Mehta first started using computers as a six-year-old and by the time he was eight he had taught himself several programming languages. He shares not only Amar Goel's passion for computers but also his entrepreneurial interest.
"We worked together on many of our projects in our computer science classes and spent many late nights talking about businesses to start instead of finishing the code we were supposed to write!" said Mehta.
The three share a passion for success and are ready for a long haul together.
"We complement one other quite well. Amar is perhaps more even-tempered about things, which is a nice balance because I tend to go through the ups and downs a lot more. We are all really passionate about anything we do and love seeing companies grow," said Mehta.
At stake for the golf sites is a piece of an estimated $ 40 billion pie or one-fourth of the $ 150 billion sporting goods industry. Forrester Research estimates that online sporting goods will reach $ 56 million in 1999 and rise to $ 1.9 billion in 2003. The Internet will account for an estimated $ 250 million in golf merchandise sales within four years.
The demographics of golfers and those who use the Internet match perfectly.
They are educated and wealthy. According to the National Golf Foundation and McKinsey and Co, more than 26 million Americans golf and four-fifth of them have household incomes of at least $ 75,000.
Being a privately held company, chipshot.com would not disclose its sales but its officials believe it will hit $ 100 million in revenues in two years.
How does the site overcome the absence of "tactile" experiences while buying golf equipment? Shoppers cannot go online to take practice swings or try on golf apparel or feel how a ball comes off the face of the newest titanium driver.
Amar Goel admits it is a handicap they are constantly working on with the help of technology and, occasionally, by stepping out of the cyberworld. Today, www.chipshot.com's patent-pending PerfectFit technology allows users to fit themselves online quickly and easily for a set of clubs built to their specifications and needs. Their product display shows rotating 3-dimensional pictures of the clubs.
"We post comments from other people who have bought equipment. We have a 90-day money back guarantee and we do a lot of promotions to try and get the product into the hands of people," said Amar Goel.
In May, the company launched a web site in partnership with portal Lycos. This is dedicated to the Japanese golf market which, according to government estimates, spent $ 1.6 billion on wholesale golf equipment in 1998. The Japanese golf market is said to be biggest after the United States.
Soon the company hopes to target markets in Europe, Korea and India.
According to an article in Golfweek, 'chipshot.com's exclusive focus on e-commerce as against other competitors' reliance on bricks-and-mortar stores and managing information sites, has proved to be to its advantage. But critics are watching with caution and concern.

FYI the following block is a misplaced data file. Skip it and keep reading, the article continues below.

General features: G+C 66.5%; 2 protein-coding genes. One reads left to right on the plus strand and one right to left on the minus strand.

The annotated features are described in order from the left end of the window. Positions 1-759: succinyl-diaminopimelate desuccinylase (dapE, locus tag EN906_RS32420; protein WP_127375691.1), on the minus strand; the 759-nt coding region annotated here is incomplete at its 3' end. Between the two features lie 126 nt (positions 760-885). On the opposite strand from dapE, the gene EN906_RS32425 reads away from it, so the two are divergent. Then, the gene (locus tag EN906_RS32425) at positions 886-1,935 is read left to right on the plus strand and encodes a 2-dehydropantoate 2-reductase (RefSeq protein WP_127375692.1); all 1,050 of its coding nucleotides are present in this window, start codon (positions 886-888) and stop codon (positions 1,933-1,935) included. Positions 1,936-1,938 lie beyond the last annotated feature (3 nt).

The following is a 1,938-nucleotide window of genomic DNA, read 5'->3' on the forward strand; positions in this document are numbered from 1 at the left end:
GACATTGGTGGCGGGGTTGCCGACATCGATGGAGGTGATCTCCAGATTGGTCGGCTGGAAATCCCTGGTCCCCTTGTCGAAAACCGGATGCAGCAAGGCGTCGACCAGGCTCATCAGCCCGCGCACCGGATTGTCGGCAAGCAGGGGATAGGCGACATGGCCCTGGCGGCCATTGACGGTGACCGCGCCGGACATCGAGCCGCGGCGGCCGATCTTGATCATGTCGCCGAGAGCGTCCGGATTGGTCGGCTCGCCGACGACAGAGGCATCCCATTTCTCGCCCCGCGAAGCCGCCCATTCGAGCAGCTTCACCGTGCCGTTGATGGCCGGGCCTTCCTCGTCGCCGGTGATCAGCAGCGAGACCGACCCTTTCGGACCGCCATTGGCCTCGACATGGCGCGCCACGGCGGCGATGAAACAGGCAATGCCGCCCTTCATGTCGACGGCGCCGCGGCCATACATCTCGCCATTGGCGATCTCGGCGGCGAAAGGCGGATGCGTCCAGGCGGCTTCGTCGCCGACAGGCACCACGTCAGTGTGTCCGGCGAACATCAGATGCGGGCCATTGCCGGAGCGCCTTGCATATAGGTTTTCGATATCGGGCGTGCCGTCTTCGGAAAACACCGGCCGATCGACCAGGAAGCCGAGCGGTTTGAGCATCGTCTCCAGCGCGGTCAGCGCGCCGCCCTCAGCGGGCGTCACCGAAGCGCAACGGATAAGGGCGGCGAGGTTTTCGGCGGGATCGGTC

'The company's limited track record in the golf industry and its access to brand name inventory from the "gray market" (the process of buying goods for resale from other retailers and distributors without the manufacturer's permission) could spell trouble for it down the road.'
The article points out that 'online retailers who buy their brand goods through the "gray market" sell these items at markedly lower prices to generate traffic at their sites. Such practice weakens the original equipment manufacturer's ability to control distribution and protect brand equity.'
Also by eliminating the "middleman", the company sells its own products as well as other brands without the costs that burden conventional manufacturers, such as maintaining a sales force and investing in research and development. Naturally, the Goels and their associates like to refer to themselves, as the "Dell" of the golf industry. Dell was the computer company that owed its success to its direct selling approach.
The site recently launched "Stores-within-stores" for golfers-juniors, beginners, experts, women and left-handers. "I think we always need to find ways to improve our customers' experience with the site. We are adding a new feature in the future which will allow customers to chat online with our customer service representatives," said Mehta.
With Christmas round the corner, chipsgot.com is gearing up for the holiday crush. Their 20,000-square foot, 50-person manufacturing facility can produce up to $ 4 million merchandise per month. Their site has been revamped and relaunched with a whole host of new features and a gift center, which makes it easier to find that special Christmas gift.
It is also stepping on its visibility strategies. National television ads featuring Superbowl hero John Elway began airing recently on the Golf Channel, which is piped into 28 million American and Canadian homes. Other long-term plans include branching out into multiple sporting goods categories.
Despite the professional success and media attention, Amar Goel sounds humble when he talks about bringing the web to the off-line world of golf.
"I just thought golf and e-commerce went together well," he told a reporter.
"I certainly didn't think we would be where we are today."